CG: That's a question many White Sox fans are wondering about. And by the "Lester" signing, I assume you are referring to the likes of Manny Machado or Bryce Harper. I'd like to think that if the White Sox have a desire to sign a big-name free agent, they will make every attempt to do it now and not wait for the 2020 free agents, even if it's coming off a 100-loss season. As general manager Rick Hahn put it in his season-ending press conference, "You can't always control when certain players become available. You can say in 2020 or 2021 we expect to be this, and we know we are going to need X. You can't look at the projected free agent and say that player will be available, much less that player will be a White Sox when the time comes." It might turn out that the White Sox don't sign that marquee free agent this offseason, but going off what Hahn said, I believe they will go all-in when their targeted "Jon Lester" is available.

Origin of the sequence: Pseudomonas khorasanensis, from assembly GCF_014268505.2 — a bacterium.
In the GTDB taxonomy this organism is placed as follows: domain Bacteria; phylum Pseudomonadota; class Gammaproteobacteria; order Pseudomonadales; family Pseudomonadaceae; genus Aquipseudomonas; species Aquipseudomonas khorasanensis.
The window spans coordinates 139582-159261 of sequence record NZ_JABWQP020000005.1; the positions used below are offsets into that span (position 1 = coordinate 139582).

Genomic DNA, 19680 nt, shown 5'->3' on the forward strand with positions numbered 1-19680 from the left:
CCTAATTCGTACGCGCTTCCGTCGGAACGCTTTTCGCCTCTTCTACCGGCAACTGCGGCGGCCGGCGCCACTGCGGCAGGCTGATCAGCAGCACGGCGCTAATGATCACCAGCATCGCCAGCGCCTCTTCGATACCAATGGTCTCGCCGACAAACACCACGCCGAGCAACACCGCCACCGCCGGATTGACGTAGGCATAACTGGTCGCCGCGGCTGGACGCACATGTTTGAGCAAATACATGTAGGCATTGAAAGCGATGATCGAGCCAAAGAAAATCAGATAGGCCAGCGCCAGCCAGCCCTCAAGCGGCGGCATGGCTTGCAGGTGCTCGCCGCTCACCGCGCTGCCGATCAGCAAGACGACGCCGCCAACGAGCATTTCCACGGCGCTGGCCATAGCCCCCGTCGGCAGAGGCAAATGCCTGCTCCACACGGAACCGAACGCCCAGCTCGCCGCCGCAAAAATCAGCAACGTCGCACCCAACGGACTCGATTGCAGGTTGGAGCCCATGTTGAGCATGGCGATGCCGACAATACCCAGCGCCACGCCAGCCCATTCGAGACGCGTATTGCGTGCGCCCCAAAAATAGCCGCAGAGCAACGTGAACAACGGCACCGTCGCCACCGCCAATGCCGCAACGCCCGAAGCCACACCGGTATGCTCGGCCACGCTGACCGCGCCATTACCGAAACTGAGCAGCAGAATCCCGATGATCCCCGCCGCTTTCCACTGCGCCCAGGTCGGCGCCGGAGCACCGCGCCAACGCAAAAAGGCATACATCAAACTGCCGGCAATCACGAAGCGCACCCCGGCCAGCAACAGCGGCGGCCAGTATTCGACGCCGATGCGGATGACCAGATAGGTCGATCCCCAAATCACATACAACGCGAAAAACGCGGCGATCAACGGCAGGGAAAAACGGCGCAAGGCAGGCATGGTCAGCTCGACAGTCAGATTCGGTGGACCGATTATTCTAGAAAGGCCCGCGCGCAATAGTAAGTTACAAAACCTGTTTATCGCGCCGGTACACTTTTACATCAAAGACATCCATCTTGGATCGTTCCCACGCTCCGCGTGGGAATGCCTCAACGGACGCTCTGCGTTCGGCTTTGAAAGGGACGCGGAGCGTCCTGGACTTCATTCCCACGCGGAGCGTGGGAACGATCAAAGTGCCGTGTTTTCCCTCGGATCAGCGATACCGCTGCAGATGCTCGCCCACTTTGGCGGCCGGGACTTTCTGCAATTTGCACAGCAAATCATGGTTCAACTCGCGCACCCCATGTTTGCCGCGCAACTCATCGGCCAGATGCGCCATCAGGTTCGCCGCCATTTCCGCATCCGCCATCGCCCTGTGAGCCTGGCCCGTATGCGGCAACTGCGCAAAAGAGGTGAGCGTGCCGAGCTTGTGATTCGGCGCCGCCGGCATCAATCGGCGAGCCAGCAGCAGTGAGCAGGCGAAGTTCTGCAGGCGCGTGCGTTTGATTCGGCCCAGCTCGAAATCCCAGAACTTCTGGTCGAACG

Q: If you had your choice, would the White Sox sign Manny Machado or Nolan Arenado? — @Dehhmac_

CG: I'll take either. Arenado gets the edge defensively. Machado has the advantage offensively. One stat about Arenado that gives me some pause is his career home/away splits. At Coors Field, he's slashing .320/.374/.609. Away from Coors Field, he's at .263/.318/.469. He's still a great player, but his numbers are inflated due to the higher elevation in Denver. If they don't sign him to a contract extension this winter, I'm curious to see if the Rockies listen to trade offers during the Winter Meetings like the Orioles did with Machado last year. The Rockies are much more competitive than the Orioles, so they might decide to go for it one more time with Arenado. If not, a crazy Winter Meetings just got crazier.